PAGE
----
Feedback
News
Missing Jet

Brit Ship 'Echo' Arrives to Hunt Missing Jet's Black Box

A British Navy survey ship arrived Sunday at the spot in the Indian Ocean where a Chinese vessel detected "pulse signals" Friday and Saturday that could be from the black box of the missing Malaysia Airlines jet, a Ministry of Defense spokesperson told NBC News.

The sophisticated HMS Echo is "capable of collecting an array of military hydrographic and oceanographic data," according to Britain's Ministry of Defense.

The Australian Navy's Ocean Shield, which is carrying high-tech sound detectors from the U.S. Navy, will also deploy to the location where the crew of Haixun 01 heard pulses, but not before investigating other sounds it picked up 300 nautical miles away from the Chinese ship.

Australian military aircraft were also sent into the Haixun 01's area to investigate, said Australian Air Chief Marshal Angus Houston, who is coordinating the search.

4:05

Searchers are racing against time to recover the battery-powered black box, which presumably holds data that could solve the mystery of why Flight 370 disappeared on March 8.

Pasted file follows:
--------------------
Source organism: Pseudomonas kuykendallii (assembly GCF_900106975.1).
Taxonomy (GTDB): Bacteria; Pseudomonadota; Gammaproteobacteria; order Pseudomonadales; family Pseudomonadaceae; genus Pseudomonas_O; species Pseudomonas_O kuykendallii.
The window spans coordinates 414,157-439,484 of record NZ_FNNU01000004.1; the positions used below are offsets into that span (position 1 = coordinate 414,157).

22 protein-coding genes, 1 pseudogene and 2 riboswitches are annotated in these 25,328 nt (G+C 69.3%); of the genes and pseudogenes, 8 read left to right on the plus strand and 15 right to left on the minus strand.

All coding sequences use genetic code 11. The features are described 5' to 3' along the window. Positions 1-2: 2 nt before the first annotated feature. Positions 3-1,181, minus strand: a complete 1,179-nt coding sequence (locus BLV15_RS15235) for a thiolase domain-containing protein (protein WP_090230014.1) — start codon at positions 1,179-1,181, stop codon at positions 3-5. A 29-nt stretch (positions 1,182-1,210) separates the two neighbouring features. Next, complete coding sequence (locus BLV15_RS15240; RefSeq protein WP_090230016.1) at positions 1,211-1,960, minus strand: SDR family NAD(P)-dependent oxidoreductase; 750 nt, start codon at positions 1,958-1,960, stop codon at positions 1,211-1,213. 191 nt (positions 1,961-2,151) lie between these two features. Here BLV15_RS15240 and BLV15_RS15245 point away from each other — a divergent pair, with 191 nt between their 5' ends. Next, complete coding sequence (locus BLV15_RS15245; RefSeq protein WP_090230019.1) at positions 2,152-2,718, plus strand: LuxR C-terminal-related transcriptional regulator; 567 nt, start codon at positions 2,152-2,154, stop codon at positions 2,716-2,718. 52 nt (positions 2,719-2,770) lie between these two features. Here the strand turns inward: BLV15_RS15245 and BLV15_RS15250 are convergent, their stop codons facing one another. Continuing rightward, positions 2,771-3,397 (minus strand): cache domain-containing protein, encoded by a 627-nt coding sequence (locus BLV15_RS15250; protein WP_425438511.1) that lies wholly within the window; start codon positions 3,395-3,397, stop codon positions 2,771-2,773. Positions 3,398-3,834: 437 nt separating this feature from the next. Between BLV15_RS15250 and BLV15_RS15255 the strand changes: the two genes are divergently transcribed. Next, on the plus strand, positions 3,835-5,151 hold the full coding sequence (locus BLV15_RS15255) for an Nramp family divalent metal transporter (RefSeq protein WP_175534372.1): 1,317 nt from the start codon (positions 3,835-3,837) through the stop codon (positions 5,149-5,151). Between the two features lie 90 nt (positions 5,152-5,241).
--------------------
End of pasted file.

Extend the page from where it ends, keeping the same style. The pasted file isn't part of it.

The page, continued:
Black boxes emit pings so that they can be easily found — but the batteries drain in about a month.

The pulses detected by the Chinese ship are "an important and encouraging lead, but one which I urge you to treat carefully," Houston said Sunday.

Image: British Royal Navy survey vessel HMS Echo is seen in this file handout photograph received via the Ministry of Defence (MoD) in London
British Royal Navy survey vessel HMS Echo is seen in this file handout photograph received via the Ministry of Defence (MoD) in London March 20, 2014. HMS Echo will join the hunt for missing Malaysian Airlines flight MH370, local media reported. Ministry of Defence via Reuters

While the pulses were consistent with the Boeing 777's black box, experts warned the way they were picked up by the Chinese ship and the length of detection — about a minute and a half — didn't make sense.

"The pinger itself is continuous, it’s not intermittent. Even if the battery was dying, it’s either working or it isn’t,” NTSB crash expert Greg Feith told NBC News Saturday.

The Australian and British ships drag detection equipment slowly behind the boats, which provides a more accurate read, The Associated Press reported.

— Elisha Fieldstadt and Peter Jeary, with The Associated Press